It is right and just, and past time, that we now extend the prohibited grounds to include sexual orientation and I am pleased and proud to stand and support the initiative by the member for Burnaby--Douglas on that matter.

Criminal CodePrivate Members' Business

June 6th, 2003 / 2:15 p.m.
See context

Bloc

Réal Ménard Bloc Hochelaga—Maisonneuve, QC

Mr. Speaker, I am pleased to speak to Bill C-250 on this fine sunny Friday afternoon, and I would like to congratulate the member for Burnaby—Douglas on his admirable persistence.

I do not agree with the comments made by the previous speaker about the member for Burnaby—Douglas. We all know that the latter is an enlightened person who believes in freedom of expression and he has demonstrated this on numerous occasions.

When this bill was studied in committee, I was extremely surprised, as a Quebecker, to see a number of arguments raised by other members of the House that seemed in many respects far-fetched. However, I would like to agree with my colleague, the member for Provencher, on one point.

In order to understand the bill introduced by the member for Burnaby—Douglas, one has to have read the Supreme Court decision in the Keegstra case, which was rendered in 1990. It is interesting, because in reading this decision, it becomes clear just how sensitive the issue of hate propaganda really is, and also how deeply rooted this issue is in Quebec law.

Former minister Guy Favreau, whose name has become famous because of a building named after him near the Place des Arts in Montreal—but people may be surprised to learn that he was also a former Minister of Justice—established a working group that presented a report in 1966. This was the first group to consider the whole issue of hate propaganda. In fact, in the 1960s and 1970s, certain neo-Nazi groups or groups that had questionable views on freedom of expression posed a threat to national security.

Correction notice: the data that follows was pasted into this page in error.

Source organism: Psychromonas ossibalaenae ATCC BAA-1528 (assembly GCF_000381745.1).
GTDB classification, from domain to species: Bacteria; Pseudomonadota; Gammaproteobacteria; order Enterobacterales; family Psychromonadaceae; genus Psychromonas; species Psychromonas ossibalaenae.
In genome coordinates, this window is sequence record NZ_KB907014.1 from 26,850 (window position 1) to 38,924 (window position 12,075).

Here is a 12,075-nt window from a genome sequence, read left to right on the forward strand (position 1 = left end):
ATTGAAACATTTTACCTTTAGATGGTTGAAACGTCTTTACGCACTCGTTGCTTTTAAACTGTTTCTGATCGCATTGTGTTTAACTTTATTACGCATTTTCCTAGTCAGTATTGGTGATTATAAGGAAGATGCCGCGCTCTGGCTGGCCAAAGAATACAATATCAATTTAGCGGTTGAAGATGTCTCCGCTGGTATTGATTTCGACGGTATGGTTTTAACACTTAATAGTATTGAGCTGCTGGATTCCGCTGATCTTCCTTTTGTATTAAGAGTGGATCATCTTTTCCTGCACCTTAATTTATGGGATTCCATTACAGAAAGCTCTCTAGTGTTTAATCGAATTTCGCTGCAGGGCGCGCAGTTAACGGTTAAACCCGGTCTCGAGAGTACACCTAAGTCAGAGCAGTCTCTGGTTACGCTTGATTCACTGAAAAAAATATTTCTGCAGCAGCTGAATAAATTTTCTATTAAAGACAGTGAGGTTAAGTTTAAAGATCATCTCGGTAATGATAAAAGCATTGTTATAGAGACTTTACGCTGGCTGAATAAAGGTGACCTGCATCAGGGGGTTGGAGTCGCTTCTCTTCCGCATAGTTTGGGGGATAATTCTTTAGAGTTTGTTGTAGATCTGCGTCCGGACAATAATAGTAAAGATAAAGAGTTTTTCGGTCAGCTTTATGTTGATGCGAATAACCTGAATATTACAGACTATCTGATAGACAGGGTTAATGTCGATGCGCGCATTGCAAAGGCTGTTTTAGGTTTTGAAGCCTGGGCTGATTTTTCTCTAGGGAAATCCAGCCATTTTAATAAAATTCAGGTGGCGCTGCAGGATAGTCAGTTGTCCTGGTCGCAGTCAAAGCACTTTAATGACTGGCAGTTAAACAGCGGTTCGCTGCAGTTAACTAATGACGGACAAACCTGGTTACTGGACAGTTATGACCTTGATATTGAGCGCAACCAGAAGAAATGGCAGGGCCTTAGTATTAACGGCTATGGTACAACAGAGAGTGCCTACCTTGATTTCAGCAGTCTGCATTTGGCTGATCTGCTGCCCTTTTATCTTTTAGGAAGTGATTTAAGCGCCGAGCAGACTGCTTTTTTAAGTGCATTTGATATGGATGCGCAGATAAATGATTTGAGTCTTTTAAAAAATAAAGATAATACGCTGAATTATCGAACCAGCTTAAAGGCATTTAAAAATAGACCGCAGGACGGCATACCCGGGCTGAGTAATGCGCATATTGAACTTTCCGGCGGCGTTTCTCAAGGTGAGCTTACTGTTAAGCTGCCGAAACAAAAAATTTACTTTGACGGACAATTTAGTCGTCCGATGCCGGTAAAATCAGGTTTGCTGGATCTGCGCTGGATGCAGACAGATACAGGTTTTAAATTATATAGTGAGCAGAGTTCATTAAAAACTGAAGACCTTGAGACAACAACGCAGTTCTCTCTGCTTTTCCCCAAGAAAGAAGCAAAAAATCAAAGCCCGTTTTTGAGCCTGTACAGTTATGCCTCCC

When this working group was struck, it contained such well-known people as the Rev. Gérard Dion, professor Shane MacKay of the University of Toronto, the father of the current Minister of Intergovernmental Affairs, and also the former Prime Minister of Canada, Pierre Elliott Trudeau. This working group released its report in 1966 in which it recommended that the Criminal Code be amended to make a clear reference to fomenting trouble to disrupt law and order and threaten public order. It also contained a recommendation regarding genocide.

The hon. member for Burnaby—Douglas is putting before us today a bill to amend the Criminal Code by adding sexual orientation to subsection 381(4).

Just to make it clear, our colleague's bill concerns hate propaganda and amends section 318(4) of the Criminal Code to include sexual orientation in the definition of identifiable group.

At present, in the Criminal Code, identifiable group includes people who are distinguished—that is, groups that are currently part of Canadian society—by colour, race, religion or ethnic origin, and the hon. member for Burnaby—Douglas is proposing to add sexual orientation.